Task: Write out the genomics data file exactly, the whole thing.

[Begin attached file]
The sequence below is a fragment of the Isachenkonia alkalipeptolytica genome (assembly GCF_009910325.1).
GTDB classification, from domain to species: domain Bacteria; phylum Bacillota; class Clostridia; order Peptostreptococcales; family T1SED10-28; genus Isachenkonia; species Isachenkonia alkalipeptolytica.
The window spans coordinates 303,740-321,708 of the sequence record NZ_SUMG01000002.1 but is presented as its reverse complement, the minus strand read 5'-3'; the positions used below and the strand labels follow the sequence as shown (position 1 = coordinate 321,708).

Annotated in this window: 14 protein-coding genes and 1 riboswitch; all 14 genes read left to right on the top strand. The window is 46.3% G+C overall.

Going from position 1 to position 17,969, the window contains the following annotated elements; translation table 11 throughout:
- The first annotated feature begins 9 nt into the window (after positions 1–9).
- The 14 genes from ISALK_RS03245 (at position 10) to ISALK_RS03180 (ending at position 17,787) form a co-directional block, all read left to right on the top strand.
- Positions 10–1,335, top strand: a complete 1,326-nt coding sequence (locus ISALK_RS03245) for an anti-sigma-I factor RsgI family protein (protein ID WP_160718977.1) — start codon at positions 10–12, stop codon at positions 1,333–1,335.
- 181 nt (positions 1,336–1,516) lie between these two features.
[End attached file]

The sequence below is a fragment of the Isachenkonia alkalipeptolytica genome (assembly GCF_009910325.1).
GTDB classification, from domain to species: domain Bacteria; phylum Bacillota; class Clostridia; order Peptostreptococcales; family T1SED10-28; genus Isachenkonia; species Isachenkonia alkalipeptolytica.
The window spans coordinates 303,740-321,708 of the sequence record NZ_SUMG01000002.1 but is presented as its reverse complement, the minus strand read 5'-3'; the positions used below and the strand labels follow the sequence as shown (position 1 = coordinate 321,708).

Annotated in this window: 14 protein-coding genes and 1 riboswitch; all 14 genes read left to right on the top strand. The window is 46.3% G+C overall.

Going from position 1 to position 17,969, the window contains the following annotated elements; translation table 11 throughout:
- The first annotated feature begins 9 nt into the window (after positions 1–9).
- The 14 genes from ISALK_RS03245 (at position 10) to ISALK_RS03180 (ending at position 17,787) form a co-directional block, all read left to right on the top strand.
- Positions 10–1,335, top strand: a complete 1,326-nt coding sequence (locus ISALK_RS03245) for an anti-sigma-I factor RsgI family protein (protein ID WP_160718977.1) — start codon at positions 10–12, stop codon at positions 1,333–1,335.
- 181 nt (positions 1,336–1,516) lie between these two features.